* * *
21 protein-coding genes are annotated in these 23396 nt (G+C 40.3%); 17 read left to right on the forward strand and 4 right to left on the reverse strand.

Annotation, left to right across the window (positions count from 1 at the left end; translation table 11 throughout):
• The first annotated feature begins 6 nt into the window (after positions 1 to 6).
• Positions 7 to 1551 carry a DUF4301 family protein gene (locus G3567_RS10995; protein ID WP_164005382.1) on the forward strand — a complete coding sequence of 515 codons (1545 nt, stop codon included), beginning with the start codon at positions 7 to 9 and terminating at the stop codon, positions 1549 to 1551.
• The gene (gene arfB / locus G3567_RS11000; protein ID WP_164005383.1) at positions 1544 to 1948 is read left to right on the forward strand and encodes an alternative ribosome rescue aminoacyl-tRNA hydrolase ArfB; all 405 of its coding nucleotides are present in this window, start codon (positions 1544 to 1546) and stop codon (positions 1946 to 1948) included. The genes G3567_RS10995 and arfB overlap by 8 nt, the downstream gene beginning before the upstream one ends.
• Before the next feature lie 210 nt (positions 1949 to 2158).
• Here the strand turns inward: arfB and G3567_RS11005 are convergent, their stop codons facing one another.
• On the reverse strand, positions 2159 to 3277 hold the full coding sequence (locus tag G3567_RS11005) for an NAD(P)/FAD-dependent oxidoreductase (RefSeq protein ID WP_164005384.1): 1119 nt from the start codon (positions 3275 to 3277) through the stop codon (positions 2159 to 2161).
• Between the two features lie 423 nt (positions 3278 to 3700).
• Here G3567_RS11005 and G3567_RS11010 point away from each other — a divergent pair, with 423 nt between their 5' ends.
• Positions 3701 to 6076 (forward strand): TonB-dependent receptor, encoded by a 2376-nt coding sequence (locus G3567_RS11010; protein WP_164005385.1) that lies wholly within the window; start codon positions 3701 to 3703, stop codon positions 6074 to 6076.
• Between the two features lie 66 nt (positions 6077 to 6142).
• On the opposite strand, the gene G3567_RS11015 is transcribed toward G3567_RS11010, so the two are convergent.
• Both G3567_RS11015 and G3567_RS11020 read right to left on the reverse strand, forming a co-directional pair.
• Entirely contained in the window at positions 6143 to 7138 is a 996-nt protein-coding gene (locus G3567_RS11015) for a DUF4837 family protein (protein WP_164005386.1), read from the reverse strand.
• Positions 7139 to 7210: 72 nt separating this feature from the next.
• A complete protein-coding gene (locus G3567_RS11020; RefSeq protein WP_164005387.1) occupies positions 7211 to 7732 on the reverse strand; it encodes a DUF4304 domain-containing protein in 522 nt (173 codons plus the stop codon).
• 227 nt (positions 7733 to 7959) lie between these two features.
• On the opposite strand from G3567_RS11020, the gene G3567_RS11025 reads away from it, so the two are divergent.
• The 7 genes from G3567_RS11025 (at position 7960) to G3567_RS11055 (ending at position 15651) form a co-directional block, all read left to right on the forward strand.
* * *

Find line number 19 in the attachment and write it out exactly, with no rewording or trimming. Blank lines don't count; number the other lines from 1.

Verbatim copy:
• On the opposite strand from G3567_RS11020, the gene G3567_RS11025 reads away from it, so the two are divergent.